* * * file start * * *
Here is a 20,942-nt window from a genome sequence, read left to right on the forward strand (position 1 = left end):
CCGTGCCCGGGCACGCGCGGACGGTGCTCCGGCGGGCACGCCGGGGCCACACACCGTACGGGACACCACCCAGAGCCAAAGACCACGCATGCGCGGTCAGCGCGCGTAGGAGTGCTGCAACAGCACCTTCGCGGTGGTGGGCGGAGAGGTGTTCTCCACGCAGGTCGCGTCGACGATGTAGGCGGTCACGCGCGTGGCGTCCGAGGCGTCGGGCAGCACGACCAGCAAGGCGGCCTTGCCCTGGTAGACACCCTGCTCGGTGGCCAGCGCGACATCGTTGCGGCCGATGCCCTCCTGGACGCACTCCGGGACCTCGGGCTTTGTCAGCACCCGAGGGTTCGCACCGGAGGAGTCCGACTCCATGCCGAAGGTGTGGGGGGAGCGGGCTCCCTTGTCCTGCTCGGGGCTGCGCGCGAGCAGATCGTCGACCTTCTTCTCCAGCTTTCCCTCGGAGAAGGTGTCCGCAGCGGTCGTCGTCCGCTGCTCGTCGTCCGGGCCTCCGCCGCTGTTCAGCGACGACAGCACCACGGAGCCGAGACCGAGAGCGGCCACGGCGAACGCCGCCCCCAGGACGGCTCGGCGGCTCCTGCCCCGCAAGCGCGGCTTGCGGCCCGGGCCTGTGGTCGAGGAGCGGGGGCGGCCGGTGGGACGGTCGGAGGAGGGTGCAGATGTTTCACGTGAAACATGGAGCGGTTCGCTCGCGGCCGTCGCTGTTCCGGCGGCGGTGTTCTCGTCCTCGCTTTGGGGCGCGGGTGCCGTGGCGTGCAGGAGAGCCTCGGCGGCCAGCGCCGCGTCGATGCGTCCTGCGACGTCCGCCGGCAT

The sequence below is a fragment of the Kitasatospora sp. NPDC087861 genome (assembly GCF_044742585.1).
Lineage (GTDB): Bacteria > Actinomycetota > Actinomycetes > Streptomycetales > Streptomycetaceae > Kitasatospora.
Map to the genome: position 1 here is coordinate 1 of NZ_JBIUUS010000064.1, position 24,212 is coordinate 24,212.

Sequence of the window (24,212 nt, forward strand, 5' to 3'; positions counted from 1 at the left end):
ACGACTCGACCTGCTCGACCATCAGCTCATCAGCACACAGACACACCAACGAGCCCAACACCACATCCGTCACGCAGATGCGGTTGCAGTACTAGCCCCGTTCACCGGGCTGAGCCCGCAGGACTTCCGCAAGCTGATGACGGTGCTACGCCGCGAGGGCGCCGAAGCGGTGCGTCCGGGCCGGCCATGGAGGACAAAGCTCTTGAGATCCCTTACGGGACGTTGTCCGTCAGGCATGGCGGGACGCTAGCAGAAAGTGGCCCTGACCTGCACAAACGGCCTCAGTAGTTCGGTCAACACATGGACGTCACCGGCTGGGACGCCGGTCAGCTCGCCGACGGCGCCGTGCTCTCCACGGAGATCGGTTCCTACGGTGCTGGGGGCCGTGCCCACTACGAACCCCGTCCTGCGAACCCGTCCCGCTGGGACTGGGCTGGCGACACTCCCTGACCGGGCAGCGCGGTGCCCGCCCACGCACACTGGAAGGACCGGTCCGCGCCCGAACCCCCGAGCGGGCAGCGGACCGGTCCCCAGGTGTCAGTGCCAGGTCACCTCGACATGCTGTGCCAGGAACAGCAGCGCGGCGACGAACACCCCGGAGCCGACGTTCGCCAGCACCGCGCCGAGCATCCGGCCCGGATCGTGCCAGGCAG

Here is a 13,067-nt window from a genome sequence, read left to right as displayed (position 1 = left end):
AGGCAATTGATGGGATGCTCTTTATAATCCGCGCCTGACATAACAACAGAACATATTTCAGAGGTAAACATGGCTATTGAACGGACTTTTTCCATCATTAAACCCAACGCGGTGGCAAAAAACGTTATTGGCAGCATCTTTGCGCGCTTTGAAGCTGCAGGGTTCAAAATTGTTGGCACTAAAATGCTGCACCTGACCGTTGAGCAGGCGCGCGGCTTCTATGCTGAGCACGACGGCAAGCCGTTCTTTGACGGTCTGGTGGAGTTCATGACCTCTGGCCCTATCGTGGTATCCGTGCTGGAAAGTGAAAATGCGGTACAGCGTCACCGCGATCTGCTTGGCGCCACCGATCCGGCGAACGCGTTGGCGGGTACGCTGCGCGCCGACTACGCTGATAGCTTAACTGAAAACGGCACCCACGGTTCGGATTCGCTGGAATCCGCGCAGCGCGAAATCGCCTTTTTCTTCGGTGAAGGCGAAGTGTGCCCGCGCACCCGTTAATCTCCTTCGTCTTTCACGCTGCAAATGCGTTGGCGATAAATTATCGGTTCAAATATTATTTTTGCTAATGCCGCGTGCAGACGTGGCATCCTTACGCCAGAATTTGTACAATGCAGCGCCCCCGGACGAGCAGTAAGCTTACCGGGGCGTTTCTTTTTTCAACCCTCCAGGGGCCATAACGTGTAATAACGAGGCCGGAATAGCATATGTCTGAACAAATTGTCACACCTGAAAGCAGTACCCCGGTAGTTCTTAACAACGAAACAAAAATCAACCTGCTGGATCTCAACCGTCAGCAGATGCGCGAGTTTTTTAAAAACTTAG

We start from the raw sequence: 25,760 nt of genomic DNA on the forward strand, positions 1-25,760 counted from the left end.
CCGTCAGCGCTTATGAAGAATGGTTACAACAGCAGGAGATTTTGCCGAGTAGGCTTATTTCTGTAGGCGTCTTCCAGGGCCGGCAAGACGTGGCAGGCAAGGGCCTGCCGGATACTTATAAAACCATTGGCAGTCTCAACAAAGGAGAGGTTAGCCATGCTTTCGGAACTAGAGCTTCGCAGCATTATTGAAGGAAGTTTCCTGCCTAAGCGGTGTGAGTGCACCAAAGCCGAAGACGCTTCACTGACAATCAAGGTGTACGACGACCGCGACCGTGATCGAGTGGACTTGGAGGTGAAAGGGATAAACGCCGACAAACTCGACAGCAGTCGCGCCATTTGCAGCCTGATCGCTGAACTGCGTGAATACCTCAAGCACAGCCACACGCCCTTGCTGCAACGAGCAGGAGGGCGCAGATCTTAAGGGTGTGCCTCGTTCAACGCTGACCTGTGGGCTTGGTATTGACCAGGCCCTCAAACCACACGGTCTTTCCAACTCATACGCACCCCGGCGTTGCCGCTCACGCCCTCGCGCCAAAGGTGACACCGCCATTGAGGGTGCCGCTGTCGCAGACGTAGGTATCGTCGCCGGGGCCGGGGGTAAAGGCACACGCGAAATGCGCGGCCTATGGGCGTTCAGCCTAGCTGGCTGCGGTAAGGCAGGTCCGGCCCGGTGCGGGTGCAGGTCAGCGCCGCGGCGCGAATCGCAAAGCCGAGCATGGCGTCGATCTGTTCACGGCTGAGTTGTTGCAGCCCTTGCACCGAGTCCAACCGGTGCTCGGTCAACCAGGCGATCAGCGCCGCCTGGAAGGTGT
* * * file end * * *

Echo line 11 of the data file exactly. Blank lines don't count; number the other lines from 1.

CCGTCAGCGCTTATGAAGAATGGTTACAACAGCAGGAGATTTTGCCGAGTAGGCTTATTTCTGTAGGCGTCTTCCAGGGCCGGCAAGACGTGGCAGGCAAGGGCCTGCCGGATACTTATAAAACCATTGGCAGTCTCAACAAAGGAGAGGTTAGCCATGCTTTCGGAACTAGAGCTTCGCAGCATTATTGAAGGAAGTTTCCTGCCTAAGCGGTGTGAGTGCACCAAAGCCGAAGACGCTTCACTGACAATCAAGGTGTACGACGACCGCGACCGTGATCGAGTGGACTTGGAGGTGAAAGGGATAAACGCCGACAAACTCGACAGCAGTCGCGCCATTTGCAGCCTGATCGCTGAACTGCGTGAATACCTCAAGCACAGCCACACGCCCTTGCTGCAACGAGCAGGAGGGCGCAGATCTTAAGGGTGTGCCTCGTTCAACGCTGACCTGTGGGCTTGGTATTGACCAGGCCCTCAAACCACACGGTCTTTCCAACTCATACGCACCCCGGCGTTGCCGCTCACGCCCTCGCGCCAAAGGTGACACCGCCATTGAGGGTGCCGCTGTCGCAGACGTAGGTATCGTCGCCGGGGCCGGGGGTAAAGGCACACGCGAAATGCGCGGCCTATGGGCGTTCAGCCTAGCTGGCTGCGGTAAGGCAGGTCCGGCCCGGTGCGGGTGCAGGTCAGCGCCGCGGCGCGAATCGCAAAGCCGAGCATGGCGTCGATCTGTTCACGGCTGAGTTGTTGCAGCCCTTGCACCGAGTCCAACCGGTGCTCGGTCAACCAGGCGATCAGCGCCGCCTGGAAGGTGT